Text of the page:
This is one of those strange things, but I’m a believer in that we’re always changing. Rather everything is always changing. The world is never the same second to second. As a result, I think it’s beneficial to embrace uncertainty because the world can’t be fully predicted. Sure you can predict a lot of things, but things don’t always turn out that way.
For example, I used to sleep really late until I learned the valuable time early in the morning. I do sleep in sometimes, but the work and things I get done early give me the whole day to do anything else. Second would be in decluttering. I used to keep a lot of stuff and had a lot of my identity in belongings and past deeds. I’ve detached from that.
I think if we just accept things and stop this idea of trying to force things to be a certain way, thing will flow more smoothly. We can influence things a lot (in the case of family, friends and children). (I’ll leave the discussion for the ego for another time.)
By starting change with our habits, we’ll get the ball rolling in the right direction.
This is a little cliqued but important.
I once saw the aftermath of a collision between an older and younger woman (probably college). My first thought was that all the old people who saw this would sympathize with the older woman and say, ‘These young whipper snappers in their hurry. Why can’t they slow down?’ And the young people thinking, ‘Why do old people walk so slowly?’
Clearly both are wrong. No one side is completely right, nor completely wrong. Rather the existence of a true right or wrong is a completely different question. (One which I don’t think there is a definitive answer.) But in this case, each party will blame the other. It does however take two to tango.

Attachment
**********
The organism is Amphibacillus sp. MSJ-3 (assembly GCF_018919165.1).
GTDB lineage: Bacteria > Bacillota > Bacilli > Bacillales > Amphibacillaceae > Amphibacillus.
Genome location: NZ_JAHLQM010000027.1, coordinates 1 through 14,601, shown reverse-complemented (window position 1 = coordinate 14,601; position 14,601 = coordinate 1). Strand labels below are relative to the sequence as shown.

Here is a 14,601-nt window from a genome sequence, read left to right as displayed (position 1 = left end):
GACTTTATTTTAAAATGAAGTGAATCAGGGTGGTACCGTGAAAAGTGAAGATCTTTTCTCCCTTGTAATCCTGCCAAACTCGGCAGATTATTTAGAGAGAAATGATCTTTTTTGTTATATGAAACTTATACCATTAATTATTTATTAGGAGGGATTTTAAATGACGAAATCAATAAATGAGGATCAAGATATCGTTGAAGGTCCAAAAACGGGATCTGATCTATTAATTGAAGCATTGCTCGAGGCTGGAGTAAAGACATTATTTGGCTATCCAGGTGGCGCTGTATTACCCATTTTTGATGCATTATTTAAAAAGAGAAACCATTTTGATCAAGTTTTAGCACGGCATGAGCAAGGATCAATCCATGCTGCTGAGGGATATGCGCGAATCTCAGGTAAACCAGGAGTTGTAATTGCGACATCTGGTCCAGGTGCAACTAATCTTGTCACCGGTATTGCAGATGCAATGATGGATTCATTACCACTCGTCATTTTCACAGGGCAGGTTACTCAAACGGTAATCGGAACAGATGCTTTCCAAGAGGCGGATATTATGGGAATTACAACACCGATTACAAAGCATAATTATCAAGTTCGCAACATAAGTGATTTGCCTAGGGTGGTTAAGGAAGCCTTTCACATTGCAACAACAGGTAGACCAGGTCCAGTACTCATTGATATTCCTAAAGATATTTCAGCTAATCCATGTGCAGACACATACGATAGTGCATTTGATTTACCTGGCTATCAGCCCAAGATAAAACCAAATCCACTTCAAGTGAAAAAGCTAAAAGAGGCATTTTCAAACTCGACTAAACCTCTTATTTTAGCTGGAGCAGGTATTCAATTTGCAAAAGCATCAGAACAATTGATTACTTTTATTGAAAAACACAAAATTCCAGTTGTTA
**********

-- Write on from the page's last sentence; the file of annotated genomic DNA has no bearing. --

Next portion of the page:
Interesting that we automatically think to sympathize. Without true regard to completely understanding the situation. There’s no way to know for sure, ‘Who was at fault’, but rather we can acknowledge what happened, apologize and move on.
Applying this at higher level shows how society can become so…complicated.
However, this can also be applied to your experience in Japan. Your mental state largely impacts your impression of a place. It could make or break your trip! Japan generally has positive reviews by expats, but there is also a handful with more somber tales.
Forcing and Talking with People
I think one thing I really realized is that while I have changed, not all my habits have caught up. One would be convincing or explaining viewpoints to people. Firstly, I guess not imposing our viewpoints or trying to force people to do or believe things in a certain way. Even if our belief is more beneficial I’m thinking the best way is through actions not words. I didn’t come to where I was by accident. I saw it and started believing parts of it.
So I guess, even if we have the best of intentions we can only make our point (with no emotion attached for good or bad) and let the other party continue. Anytime we try to force someone of something a certain way it leads to resistance. Love goes a long way.